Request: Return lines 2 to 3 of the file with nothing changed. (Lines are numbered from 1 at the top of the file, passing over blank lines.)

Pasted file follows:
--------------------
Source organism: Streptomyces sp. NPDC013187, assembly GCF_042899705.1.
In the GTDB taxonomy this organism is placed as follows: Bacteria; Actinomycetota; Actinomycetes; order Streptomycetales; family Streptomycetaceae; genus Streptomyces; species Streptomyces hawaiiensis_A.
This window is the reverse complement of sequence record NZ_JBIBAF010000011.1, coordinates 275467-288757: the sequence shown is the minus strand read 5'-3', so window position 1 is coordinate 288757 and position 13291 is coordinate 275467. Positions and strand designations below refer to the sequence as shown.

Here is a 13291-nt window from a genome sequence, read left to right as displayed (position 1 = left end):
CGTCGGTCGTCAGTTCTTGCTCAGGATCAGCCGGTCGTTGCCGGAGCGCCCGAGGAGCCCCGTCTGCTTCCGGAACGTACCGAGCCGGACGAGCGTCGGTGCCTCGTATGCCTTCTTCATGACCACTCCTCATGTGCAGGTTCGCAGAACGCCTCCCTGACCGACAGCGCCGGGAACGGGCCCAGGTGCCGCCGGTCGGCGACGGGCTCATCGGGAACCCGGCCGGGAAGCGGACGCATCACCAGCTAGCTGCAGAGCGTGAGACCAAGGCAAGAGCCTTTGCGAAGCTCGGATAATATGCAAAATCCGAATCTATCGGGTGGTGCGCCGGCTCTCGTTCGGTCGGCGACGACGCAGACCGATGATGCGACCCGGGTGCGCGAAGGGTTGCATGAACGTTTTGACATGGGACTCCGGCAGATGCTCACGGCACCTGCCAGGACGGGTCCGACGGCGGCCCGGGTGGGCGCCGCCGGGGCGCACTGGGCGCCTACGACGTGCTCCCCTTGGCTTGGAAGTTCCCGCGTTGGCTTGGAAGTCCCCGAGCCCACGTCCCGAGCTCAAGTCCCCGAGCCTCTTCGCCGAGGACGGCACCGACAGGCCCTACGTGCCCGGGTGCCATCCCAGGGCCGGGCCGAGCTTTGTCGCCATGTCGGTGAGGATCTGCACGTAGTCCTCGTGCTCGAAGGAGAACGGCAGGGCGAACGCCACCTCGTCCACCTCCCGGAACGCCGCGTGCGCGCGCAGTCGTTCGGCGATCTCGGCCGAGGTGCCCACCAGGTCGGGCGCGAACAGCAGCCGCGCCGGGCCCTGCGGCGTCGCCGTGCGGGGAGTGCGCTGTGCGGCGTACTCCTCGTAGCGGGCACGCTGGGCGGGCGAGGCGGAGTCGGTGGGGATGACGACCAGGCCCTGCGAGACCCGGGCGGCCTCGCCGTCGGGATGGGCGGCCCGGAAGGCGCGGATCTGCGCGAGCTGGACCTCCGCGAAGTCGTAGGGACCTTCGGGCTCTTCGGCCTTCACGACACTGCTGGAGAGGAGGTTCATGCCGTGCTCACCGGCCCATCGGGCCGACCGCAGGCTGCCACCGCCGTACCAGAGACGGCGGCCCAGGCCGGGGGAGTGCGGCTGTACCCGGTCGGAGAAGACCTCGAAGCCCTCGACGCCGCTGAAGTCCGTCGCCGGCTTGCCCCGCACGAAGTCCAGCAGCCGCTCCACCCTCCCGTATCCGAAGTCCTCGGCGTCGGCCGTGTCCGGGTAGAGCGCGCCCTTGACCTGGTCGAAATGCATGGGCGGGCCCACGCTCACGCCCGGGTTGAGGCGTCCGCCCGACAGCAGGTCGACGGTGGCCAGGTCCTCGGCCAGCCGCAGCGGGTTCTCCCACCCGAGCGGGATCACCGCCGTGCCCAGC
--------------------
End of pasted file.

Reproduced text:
In the GTDB taxonomy this organism is placed as follows: Bacteria; Actinomycetota; Actinomycetes; order Streptomycetales; family Streptomycetaceae; genus Streptomyces; species Streptomyces hawaiiensis_A.
This window is the reverse complement of sequence record NZ_JBIBAF010000011.1, coordinates 275467-288757: the sequence shown is the minus strand read 5'-3', so window position 1 is coordinate 288757 and position 13291 is coordinate 275467. Positions and strand designations below refer to the sequence as shown.